- Trade deficits, as we’ve heard time and again, are incompatible with MAGA. Regardless of the overall volume of trade. But here’s a way to trim that deficit without resorting to tariff threats and trade wars: Get more foreign tourists to visit the U.S.
Since 2016, the number of international visitors has dropped by nearly 7.5 million. Travel industry economists estimate that this decline has reduced foreign purchases of American goods and services by more than $30 billion. It also, obviously, impacts jobs.
And begs the question of why. The strong dollar is a factor, as is immigration scrutiny. But the biggest factor is Donald Trump. Many foreigners with the wherewithal to travel and spend money don’t like Trump, his policies and the arrogant, America-first image the United States has been projecting.
- It says it all that two former presidents and rivals, George W. Bush and Barack Obama, will speak at a memorial service for John McCain. It also speaks volumes that the current president will not.
- Remember when the media, in effect, colluded with partisan Republicans in legitimizing “Obamacare” as the go-to, demonizing reference for the Affordable Care Act? Maybe it could do something comparable and Dem-friendly with the Trump energy plan that would increase carbon emissions and lead and subsequently cause up to 1,400 premature deaths annually. Maybe “Trump Gas” instead of the disingenuous “Clean Energy” rule.
- “If anyone is looking for a good lawyer, I would strongly suggest that you don’t retain the services of Michael Cohen.” Indeed, but it took Donald Trump a dozen-plus years of personal attorney-fixing to finally come to that realization about Cohen. Just never know when an epiphany is coming in the world of Trump.
- It’s a longstanding Justice Department position that a president cannot be criminally charged while in office. It’s also a longstanding tenet of American democracy that no man is above the law. Something’s got to give.
- He was once a respected prosecutor, “America’s mayor” and a presidential candidate. Today he’s a ghoulish minion farcically defending the indefensible. Rudy Giuliani: We hardly knew ye.
- “Bikers for Trump.” Who would have thought?
- Whatever happened to the “law and order” candidate? Aren’t campaign finance violations illegal? Isn’t being surrounded by felons sort of at odds with a “law and order” mantra?
- Alas, John McCain is gone. The best way for his party to honor him would be to mirror his feisty, truly America-first response to the threat that is the Trump presidency. Feckless fealty can’t trump principles if you want to honor McCain’s legacy. Among McCain’s last proclamations was his assessment of the Trump-Putin summit: “One of the most disgraceful performances by an American president in memory.” Too bad his spine couldn’t be donated to the Republican Congressional leadership.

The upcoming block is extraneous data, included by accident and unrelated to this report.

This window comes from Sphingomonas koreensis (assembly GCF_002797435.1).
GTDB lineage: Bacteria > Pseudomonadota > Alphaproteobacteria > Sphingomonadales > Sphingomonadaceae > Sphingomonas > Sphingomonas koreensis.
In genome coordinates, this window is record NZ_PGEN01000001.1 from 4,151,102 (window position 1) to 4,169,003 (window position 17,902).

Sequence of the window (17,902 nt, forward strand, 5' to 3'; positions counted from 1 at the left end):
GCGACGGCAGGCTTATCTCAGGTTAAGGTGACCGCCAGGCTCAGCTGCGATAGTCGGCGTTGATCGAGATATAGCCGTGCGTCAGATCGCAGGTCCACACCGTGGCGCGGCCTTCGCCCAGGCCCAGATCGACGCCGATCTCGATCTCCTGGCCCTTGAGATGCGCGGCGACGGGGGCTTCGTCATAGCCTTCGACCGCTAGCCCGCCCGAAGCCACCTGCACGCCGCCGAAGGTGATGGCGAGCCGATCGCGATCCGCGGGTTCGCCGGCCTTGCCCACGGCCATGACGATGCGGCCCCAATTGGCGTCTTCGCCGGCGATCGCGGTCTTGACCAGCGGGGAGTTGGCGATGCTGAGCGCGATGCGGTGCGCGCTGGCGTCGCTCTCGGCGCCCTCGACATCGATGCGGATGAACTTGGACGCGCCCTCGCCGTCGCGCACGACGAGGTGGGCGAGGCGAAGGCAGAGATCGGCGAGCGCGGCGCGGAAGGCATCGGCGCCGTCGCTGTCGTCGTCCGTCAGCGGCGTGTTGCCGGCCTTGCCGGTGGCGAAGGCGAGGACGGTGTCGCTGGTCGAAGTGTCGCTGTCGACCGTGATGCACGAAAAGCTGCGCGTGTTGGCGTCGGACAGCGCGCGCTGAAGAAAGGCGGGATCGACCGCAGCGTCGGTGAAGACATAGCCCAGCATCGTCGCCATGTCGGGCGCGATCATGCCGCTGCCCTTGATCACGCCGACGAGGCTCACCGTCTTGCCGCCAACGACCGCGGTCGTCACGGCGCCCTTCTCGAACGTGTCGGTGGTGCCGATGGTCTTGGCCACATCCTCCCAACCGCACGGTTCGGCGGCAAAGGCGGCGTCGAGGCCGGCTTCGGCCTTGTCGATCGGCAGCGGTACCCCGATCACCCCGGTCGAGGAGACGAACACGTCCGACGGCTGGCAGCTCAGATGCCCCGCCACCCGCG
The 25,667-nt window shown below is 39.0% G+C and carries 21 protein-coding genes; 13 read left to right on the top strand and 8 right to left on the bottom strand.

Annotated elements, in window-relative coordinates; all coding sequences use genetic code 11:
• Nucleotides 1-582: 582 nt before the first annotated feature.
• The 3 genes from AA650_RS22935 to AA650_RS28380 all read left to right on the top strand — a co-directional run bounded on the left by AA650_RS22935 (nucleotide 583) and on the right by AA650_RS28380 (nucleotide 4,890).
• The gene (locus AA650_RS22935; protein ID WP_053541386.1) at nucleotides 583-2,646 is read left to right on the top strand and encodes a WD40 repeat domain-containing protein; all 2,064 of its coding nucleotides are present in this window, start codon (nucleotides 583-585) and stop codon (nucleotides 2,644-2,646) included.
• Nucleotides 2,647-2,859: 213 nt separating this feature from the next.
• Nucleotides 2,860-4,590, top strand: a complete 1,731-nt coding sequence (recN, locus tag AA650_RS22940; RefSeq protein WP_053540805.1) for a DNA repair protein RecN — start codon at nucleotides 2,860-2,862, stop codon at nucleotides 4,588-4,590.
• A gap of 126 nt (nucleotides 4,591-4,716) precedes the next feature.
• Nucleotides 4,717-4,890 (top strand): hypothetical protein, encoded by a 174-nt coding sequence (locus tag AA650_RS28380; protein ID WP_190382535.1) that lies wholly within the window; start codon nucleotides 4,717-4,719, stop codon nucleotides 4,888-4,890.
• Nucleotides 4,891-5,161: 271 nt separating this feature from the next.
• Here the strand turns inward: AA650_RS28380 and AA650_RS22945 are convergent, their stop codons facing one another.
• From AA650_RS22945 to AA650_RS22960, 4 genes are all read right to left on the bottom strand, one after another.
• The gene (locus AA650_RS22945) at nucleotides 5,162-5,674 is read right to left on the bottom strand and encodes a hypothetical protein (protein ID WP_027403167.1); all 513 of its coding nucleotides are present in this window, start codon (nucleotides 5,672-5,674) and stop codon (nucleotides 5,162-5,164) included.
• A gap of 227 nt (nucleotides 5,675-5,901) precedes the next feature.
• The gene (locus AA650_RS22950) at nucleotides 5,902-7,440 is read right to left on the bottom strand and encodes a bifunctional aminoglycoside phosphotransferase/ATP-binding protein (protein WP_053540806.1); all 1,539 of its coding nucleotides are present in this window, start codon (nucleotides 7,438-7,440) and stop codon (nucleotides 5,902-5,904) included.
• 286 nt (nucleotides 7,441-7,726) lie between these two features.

- So, who is the key figure in the National Inquirer’s effort to keep secret the identities of those who had extra-marital sex with Trump? David Pecker. Once again, you can’t make this stuff up.
- Using campaign-finance hush money to shut up sex partners has all sorts of legal ramifications. As for the Trump base, having extra-marital sex with babes is a perk–not a character flaw or some technical illegality. And if Melania doesn’t seem to care, why the hell should anyone else?
- “Oh, what a tangled web we weave, when first we practice to deceive.” That was Sir Walter Scott–not Sarah Huckabee Sanders.
- Our democracy is founded on the constitutional sanctity of three branches of government and attendant separation of powers. It can understandably be a delicate balance. But there’s nothing understandable–or acceptable–about the legislative branch’s abdication of power-sharing responsibility. The Congressional quislings.
- “There will be holy hell to pay.” That was South Carolina Republican Sen. Lindsey Graham last summer when rumors were rife about Trump firing Attorney General Jeff Sessions. These days, in effect: “Fire away. We’ll move on.” Graham has become Exhibit A for all the gutless GOPsters (who are not stepping down) who constantly remind us of their hierarchy of priorities: Career, Party, Country. A basket of deplorables.
- And when AG Sessions is finally disposed of, imagine how the Senate hearing for Trump’s next nominee will play out. It will be a de facto forum on “recusal,” “the indictment of a sitting president,” “perjury,” “obstruction of justice,” “impeachment” and “collusion.”
- If Senate Leader Mitch McConnell had an iota of fairness and integrity, he would consider saying something like: “Given that Supreme Court nominee Brett Kavanaugh, of Ken Starr-staff fame, is on record for favoring the criminal immunity of a sitting president, we cannot accept his nomination by this vulnerable president. The prospect of a conflict-of-interest scenario looms too likely. Frankly, I’d like to see the president re-nominate Judge Merrick Garland. It might help heal the dangerous divisiveness that truly imperils our country. And let’s not forget, Trump isn’t really a Republican anyhow.”
- Imagine Trump’s crazed reaction to the disparaging zinger of Fox News host Neil Cavuto. “You are so darn focused on promoting a financial boom that you fail to see that you are the one creating this moral bust,” castigated Cavuto. “And we could all be the poorer for it.”
- Living in the tremulous times of Trump certainly lends itself to escape. If your respite from reality, however, is going to the movies, heads up if you’re going to see Spike Lee’s “BlacKkKlansman.” Lee is not exactly agenda-challenged, and it’s no coincidence that this movie is out now in the context of rabid white nationalism. “Make America great again” and “America first” are dialogue staples. And you won’t depart the theater on a note of hope. The movie, which is worth seeing, ends with brutal images from the deadly white nationalist rally in Charlottesville, Va.